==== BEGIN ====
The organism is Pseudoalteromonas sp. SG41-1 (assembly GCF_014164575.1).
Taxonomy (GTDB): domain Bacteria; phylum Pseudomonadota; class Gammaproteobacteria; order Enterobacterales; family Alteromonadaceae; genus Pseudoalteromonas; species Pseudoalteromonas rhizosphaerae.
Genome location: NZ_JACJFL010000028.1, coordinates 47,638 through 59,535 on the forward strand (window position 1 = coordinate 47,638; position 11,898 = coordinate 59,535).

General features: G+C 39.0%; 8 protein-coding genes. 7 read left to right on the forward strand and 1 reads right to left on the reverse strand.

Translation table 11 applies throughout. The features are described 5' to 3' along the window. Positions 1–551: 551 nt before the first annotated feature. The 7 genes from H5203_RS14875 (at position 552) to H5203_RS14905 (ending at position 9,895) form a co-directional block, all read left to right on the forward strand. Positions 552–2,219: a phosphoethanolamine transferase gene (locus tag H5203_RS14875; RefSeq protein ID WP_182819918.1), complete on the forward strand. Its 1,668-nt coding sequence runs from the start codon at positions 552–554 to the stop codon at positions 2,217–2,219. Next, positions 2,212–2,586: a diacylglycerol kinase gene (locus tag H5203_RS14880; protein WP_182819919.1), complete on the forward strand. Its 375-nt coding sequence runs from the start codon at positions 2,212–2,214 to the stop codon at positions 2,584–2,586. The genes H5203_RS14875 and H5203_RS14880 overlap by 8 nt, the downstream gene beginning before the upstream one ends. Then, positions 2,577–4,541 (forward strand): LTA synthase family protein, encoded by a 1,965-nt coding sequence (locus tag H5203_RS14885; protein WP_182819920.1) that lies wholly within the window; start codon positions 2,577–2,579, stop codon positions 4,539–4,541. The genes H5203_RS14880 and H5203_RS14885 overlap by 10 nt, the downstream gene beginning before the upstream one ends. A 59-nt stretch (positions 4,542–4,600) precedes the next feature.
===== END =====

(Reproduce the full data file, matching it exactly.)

The organism is Pseudoalteromonas sp. SG41-1 (assembly GCF_014164575.1).
Taxonomy (GTDB): domain Bacteria; phylum Pseudomonadota; class Gammaproteobacteria; order Enterobacterales; family Alteromonadaceae; genus Pseudoalteromonas; species Pseudoalteromonas rhizosphaerae.
Genome location: NZ_JACJFL010000028.1, coordinates 47,638 through 59,535 on the forward strand (window position 1 = coordinate 47,638; position 11,898 = coordinate 59,535).

General features: G+C 39.0%; 8 protein-coding genes. 7 read left to right on the forward strand and 1 reads right to left on the reverse strand.

Translation table 11 applies throughout. The features are described 5' to 3' along the window. Positions 1–551: 551 nt before the first annotated feature. The 7 genes from H5203_RS14875 (at position 552) to H5203_RS14905 (ending at position 9,895) form a co-directional block, all read left to right on the forward strand. Positions 552–2,219: a phosphoethanolamine transferase gene (locus tag H5203_RS14875; RefSeq protein ID WP_182819918.1), complete on the forward strand. Its 1,668-nt coding sequence runs from the start codon at positions 552–554 to the stop codon at positions 2,217–2,219. Next, positions 2,212–2,586: a diacylglycerol kinase gene (locus tag H5203_RS14880; protein WP_182819919.1), complete on the forward strand. Its 375-nt coding sequence runs from the start codon at positions 2,212–2,214 to the stop codon at positions 2,584–2,586. The genes H5203_RS14875 and H5203_RS14880 overlap by 8 nt, the downstream gene beginning before the upstream one ends. Then, positions 2,577–4,541 (forward strand): LTA synthase family protein, encoded by a 1,965-nt coding sequence (locus tag H5203_RS14885; protein WP_182819920.1) that lies wholly within the window; start codon positions 2,577–2,579, stop codon positions 4,539–4,541. The genes H5203_RS14880 and H5203_RS14885 overlap by 10 nt, the downstream gene beginning before the upstream one ends. A 59-nt stretch (positions 4,542–4,600) precedes the next feature.